The Head and Neck Muscles of the Serval and Tiger: Homologies, Evolution, and Proposal of a Mammalian and a Veterinary Muscle Ontology
Dec 1, 2012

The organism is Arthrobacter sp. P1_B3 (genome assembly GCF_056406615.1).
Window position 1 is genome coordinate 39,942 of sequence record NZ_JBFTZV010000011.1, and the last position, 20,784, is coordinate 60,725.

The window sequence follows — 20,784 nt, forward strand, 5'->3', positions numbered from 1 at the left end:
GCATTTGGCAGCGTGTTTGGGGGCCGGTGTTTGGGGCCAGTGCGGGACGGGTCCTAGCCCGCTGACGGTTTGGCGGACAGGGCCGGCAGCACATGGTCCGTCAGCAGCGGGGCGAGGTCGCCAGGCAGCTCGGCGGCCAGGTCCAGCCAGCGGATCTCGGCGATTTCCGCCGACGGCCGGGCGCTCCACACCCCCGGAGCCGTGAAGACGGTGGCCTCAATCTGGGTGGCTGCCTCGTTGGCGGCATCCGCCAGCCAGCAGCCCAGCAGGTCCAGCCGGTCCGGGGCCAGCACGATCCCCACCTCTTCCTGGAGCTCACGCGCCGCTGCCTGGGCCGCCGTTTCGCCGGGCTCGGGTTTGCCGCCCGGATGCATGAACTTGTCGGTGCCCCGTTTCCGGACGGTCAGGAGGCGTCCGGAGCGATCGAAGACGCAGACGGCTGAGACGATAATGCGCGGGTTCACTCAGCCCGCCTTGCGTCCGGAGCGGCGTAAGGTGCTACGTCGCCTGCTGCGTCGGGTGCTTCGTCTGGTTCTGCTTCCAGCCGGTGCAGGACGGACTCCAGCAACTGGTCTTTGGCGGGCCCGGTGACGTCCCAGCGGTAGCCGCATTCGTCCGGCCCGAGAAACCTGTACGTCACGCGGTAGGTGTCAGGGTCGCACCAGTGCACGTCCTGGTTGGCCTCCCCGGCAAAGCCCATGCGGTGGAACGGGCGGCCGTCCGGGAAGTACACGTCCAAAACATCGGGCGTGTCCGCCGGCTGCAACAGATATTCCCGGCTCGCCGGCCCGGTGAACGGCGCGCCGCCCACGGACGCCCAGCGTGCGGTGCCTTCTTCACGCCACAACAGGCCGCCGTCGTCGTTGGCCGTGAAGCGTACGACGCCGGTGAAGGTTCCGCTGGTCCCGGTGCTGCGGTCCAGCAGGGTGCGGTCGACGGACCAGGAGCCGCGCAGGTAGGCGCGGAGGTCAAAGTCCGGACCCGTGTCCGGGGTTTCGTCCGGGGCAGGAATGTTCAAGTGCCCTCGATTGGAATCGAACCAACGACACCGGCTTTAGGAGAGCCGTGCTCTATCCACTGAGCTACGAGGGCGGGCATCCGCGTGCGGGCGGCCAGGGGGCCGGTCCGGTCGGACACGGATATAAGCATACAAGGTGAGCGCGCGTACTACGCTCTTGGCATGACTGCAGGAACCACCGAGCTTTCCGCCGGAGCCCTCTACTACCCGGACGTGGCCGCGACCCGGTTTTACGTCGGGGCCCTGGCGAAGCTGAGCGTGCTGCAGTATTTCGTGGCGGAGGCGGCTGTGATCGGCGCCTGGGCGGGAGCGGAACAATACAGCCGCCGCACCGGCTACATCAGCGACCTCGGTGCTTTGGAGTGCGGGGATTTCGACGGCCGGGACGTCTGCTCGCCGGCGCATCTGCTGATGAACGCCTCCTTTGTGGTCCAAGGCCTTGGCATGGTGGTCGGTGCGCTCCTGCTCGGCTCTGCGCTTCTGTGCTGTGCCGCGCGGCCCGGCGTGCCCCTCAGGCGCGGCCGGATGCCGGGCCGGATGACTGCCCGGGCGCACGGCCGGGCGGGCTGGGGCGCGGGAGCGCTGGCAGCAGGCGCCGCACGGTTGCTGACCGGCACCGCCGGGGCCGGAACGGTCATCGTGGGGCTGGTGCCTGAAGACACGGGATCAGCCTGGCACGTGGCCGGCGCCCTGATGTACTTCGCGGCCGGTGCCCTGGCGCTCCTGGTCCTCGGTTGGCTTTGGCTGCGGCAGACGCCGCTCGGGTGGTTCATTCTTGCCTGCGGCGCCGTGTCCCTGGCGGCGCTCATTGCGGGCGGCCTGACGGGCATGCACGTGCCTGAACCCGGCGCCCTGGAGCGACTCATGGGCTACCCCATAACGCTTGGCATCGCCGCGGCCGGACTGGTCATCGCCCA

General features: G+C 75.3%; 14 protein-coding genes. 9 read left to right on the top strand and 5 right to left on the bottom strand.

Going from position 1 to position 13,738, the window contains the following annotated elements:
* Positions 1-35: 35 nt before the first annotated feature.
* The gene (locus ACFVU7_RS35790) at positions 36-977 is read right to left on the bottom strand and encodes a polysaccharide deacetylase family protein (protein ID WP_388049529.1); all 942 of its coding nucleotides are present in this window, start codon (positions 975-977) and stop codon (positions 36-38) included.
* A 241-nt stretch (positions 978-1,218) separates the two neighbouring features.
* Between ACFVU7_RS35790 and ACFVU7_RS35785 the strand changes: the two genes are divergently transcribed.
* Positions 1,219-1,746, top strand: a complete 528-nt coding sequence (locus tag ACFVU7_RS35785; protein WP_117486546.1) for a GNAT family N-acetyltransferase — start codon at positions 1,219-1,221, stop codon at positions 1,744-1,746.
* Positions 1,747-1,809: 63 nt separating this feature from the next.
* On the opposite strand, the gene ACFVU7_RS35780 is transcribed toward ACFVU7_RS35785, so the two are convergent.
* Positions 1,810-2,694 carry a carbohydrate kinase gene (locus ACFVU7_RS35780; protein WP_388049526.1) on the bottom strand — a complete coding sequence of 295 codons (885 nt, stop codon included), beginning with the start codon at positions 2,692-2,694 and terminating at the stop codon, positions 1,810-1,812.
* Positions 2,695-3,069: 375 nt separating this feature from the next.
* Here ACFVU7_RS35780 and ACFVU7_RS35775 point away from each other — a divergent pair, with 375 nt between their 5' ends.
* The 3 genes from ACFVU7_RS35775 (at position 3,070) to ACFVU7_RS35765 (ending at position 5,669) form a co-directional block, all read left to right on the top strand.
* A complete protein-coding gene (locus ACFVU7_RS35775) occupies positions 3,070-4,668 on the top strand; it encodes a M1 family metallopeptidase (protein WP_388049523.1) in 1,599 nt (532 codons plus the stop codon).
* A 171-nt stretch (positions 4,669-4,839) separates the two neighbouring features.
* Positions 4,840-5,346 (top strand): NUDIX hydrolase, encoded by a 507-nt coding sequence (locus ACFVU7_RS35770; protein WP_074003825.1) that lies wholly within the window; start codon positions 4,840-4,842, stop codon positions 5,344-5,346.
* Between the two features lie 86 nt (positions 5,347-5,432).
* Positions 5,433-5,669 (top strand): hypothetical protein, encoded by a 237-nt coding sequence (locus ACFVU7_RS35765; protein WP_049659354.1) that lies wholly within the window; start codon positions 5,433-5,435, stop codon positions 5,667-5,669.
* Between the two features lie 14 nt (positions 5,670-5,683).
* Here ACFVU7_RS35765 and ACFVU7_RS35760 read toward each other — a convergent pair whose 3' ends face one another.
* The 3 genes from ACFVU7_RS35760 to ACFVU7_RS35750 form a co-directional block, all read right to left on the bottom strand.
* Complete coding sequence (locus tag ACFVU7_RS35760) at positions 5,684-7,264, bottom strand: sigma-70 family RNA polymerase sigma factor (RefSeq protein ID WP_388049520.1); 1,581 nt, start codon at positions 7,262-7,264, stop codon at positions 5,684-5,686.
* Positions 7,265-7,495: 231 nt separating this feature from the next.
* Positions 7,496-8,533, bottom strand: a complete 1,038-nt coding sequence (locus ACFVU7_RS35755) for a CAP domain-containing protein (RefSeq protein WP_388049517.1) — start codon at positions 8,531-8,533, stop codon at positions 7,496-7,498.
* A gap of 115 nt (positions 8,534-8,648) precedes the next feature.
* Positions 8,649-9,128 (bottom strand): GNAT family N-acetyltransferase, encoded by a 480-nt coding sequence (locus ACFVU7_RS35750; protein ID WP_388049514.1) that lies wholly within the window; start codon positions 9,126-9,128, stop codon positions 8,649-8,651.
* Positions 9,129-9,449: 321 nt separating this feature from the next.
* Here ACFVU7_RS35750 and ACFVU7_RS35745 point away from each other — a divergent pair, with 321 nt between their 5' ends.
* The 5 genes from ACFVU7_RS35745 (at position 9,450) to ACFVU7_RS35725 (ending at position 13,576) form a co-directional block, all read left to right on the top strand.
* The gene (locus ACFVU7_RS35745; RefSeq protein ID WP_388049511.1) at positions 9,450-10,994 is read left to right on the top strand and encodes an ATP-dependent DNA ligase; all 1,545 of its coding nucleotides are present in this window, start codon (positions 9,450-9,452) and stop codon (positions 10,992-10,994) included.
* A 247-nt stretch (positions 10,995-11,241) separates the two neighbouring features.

Here we describe the head and neck muscles of members of the two extant felid subfamilies (Leptailurus serval: Felinae; Panthera tigris: Pantherinae) and compare these muscles with those of other felids, other carnivorans (e.g., domestic dogs), other eutherian mammals (e.g., rats, tree-shrews and modern humans), and noneutherian mammals including monotremes. Another major goal of the article is to discuss and help clarify nomenclatural discrepancies found in the Nomina Anatomica Veterinaria and in veterinary atlases and textbooks that use cats and dogs as models to understand the anatomy of domestic mammals and to stress differences with modern humans. We propose a unifying nomenclature that is expanded to all the head and neck muscles and to all mammalian taxa in order to help build veterinary and mammalian muscle ontologies. Our observations and comparisons and the specific use of this nomenclature point out that felids such as tigers and servals and other carnivorans such as dogs have more facial muscle structures related to the mobility of both the auricular and orbital regions than numerous other mammals, including modern humans, which might be the result of an ancient adaptation related to the remarkable predatory capacities of carnivorans. Interestingly, the skeletal differences, mainly concerning the hyoid apparatus, pharynx, and larynx, that are likely associated with the different types of vocalizations seen in the Felinae (mainly purring) and Pantherinae (mainly roaring) are not accompanied by clear differences in the musculature connected to these structures in the feline L. serval and the pantherine P. tigris. Anat Rec, 2012. © 2012 Wiley Periodicals, Inc.